Guest More than 1 year ago
Toqueville's work unquestionably will last for as long as human nature remains the same. Certainly, it is diverting to read accounts about the topography and anachronistically idiosyncratic habits of the inhabitants of America over a century ago; the fundamental value of his work, however, lies in his understanding of human nature that does not change throughout time. More than most (if not all) writers on the American polity, he perceives how certain tendencies of human nature are revealed in the particular society founded upon practical wisdom, personal responsibility, self-reliance, and faith. Many of his disquisitions on these tendencies that could be accentuated in American democracy are now more thought-provoking than ever. One prominent example is his intuitive grasp of a challenge to Americans. He shows famously how they are practical and intent upon getting things done by combining in 'societies.' A problem could occur if ever the citizens in general become selfish and much less self-reliant: 'individualism' could arise. He articulates a bleak portrait of a society in which none care to take personal responsibility, but are willing to sacrifice freedom for temporary security. This is disquieting for modern society, and it would be well were more people to read his work and learn from it.
mentormom on LibraryThing 8 months ago
Written over 150 years ago, Democracy In America is even more important and compelling today than it was then. This past fall, I had the opportunity to teach a Government class for my college. My class studied the second volume of this invaluable classic. It was such a pleasure to study it through a mentor's eyes. It truly came alive for me in a way that it never had before as I prepared to teach it.Despite his young age, Tocqueville was a master at understanding human nature. Volume II is filled with both compliments for American culture and cautionary advice for us as citizens. It's amazing how accurate his predictions and warnings were. We are falling into the very snares and excesses about which he cautioned. I wish that all Americans would take the time to read this insightful volume. If we would simply heed Tocqueville's admonitions, we would be well on our way to rebuilding our great American culture and securing our liberty. ¿When the taste for physical gratifications among them has grown more rapidly than their education . . . the time will come when men are carried away and lose all self-restraint . . . . It is not necessary to do violence to such a people in order to strip them of the rights they enjoy; they themselves willingly loosen their hold. . . . they neglect their chief business which is to remain their own masters.¿ ~Alexis de Tocqueville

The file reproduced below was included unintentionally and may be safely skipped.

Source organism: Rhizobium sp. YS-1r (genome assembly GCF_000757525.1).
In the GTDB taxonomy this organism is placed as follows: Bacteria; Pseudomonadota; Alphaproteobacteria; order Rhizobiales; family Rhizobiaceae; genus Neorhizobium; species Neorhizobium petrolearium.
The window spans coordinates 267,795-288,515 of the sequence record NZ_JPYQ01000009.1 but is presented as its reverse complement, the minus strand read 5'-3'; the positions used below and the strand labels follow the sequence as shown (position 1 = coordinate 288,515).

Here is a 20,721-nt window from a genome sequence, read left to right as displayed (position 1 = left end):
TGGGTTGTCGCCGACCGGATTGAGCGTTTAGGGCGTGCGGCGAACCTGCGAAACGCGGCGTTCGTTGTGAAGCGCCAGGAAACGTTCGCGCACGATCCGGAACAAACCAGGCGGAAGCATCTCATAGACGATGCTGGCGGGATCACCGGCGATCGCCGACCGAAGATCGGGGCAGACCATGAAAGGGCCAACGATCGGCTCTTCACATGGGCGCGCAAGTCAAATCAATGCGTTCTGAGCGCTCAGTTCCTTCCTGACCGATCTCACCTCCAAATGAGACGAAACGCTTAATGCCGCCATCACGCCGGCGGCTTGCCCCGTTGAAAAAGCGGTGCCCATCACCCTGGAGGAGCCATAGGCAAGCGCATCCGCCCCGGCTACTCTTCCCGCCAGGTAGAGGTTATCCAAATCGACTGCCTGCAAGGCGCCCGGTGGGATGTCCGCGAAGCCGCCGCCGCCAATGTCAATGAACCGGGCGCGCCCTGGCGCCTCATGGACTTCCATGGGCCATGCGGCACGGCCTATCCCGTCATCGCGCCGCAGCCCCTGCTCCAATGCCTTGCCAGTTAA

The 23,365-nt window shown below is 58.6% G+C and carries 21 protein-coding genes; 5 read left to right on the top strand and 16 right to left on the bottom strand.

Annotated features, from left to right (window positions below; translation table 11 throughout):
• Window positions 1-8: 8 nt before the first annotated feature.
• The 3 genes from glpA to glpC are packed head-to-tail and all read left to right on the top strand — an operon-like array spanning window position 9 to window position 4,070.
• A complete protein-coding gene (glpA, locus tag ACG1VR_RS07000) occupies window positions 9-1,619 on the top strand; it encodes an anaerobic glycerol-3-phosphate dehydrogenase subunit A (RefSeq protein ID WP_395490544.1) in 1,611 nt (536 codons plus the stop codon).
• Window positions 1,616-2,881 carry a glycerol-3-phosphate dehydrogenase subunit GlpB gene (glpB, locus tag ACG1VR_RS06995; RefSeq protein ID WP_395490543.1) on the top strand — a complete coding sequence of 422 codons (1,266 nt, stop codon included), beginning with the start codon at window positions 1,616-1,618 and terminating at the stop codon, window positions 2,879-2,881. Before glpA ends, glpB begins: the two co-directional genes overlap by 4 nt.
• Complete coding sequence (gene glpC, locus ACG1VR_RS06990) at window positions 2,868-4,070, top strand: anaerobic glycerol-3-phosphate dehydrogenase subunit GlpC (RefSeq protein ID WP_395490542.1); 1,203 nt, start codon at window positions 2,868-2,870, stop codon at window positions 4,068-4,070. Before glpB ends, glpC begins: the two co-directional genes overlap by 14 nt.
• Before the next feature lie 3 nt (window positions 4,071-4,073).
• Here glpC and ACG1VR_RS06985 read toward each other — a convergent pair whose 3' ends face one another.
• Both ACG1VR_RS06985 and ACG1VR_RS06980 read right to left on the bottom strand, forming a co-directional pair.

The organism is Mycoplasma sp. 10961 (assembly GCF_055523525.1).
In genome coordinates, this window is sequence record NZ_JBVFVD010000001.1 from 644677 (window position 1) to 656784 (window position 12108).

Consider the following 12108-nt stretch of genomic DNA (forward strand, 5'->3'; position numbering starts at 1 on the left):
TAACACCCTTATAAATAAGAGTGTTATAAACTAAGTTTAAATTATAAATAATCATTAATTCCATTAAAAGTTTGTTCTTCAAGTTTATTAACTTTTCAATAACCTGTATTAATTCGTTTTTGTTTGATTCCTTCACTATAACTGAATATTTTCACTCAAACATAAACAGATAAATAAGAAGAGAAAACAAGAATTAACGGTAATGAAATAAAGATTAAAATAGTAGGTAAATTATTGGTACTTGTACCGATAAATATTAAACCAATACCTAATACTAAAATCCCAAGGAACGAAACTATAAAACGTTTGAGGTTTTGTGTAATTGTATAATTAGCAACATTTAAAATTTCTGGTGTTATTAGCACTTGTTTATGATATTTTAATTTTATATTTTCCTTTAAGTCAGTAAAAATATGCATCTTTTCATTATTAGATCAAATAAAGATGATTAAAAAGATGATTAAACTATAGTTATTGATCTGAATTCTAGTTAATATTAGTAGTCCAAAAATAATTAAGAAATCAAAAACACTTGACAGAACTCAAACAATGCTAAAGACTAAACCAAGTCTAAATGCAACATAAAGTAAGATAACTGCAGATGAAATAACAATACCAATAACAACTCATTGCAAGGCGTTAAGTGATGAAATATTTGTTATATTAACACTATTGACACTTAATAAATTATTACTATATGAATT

Carolfoasia on LibraryThing 8 months ago
Loved this! It was so interesting to read an outsiders perspective of America in between the American Revolution and Civil War.
Whiskey3pa on LibraryThing 8 months ago
One of the most important things ever written about the US. Really thoughtful and insightful.
callmemiss on LibraryThing 8 months ago
Still the most acute analysis of what makes Americans special.
mramos on LibraryThing 11 months ago
This is a classic treatise by a French aristocrat who comprehensively examines the underpinnings of American democatic institutions. Including the rights and powers provided by the Consitution, forms of governments, and concepts of freedom and equality. In this book he also analyzes the influence of democratic values on intellectual movements, customs and political society. This treatise was originally written in 1835.
Smiley on LibraryThing 11 months ago
What Tocqueville has to say about the American character is still mostly true, but his observations of our political institutions have been supplanted by the welfare state and our role in world empire. Our loss I think. He is almost silent on state institutions, but has some valid, if now sadly historical, observations on local government.
heidilove on LibraryThing 11 months ago
One of the most important political works of its time, Democracy In America is still referred to today.
Hawkeye51 More than 1 year ago
De Toqueville's observations detailing just who the Americans are, remains valid to this day. His writings do not confirm the pretentious belief in American Exceptionalism rather, they expose the subtle differences in how we view individualism and the State and the belief system in continental Europe.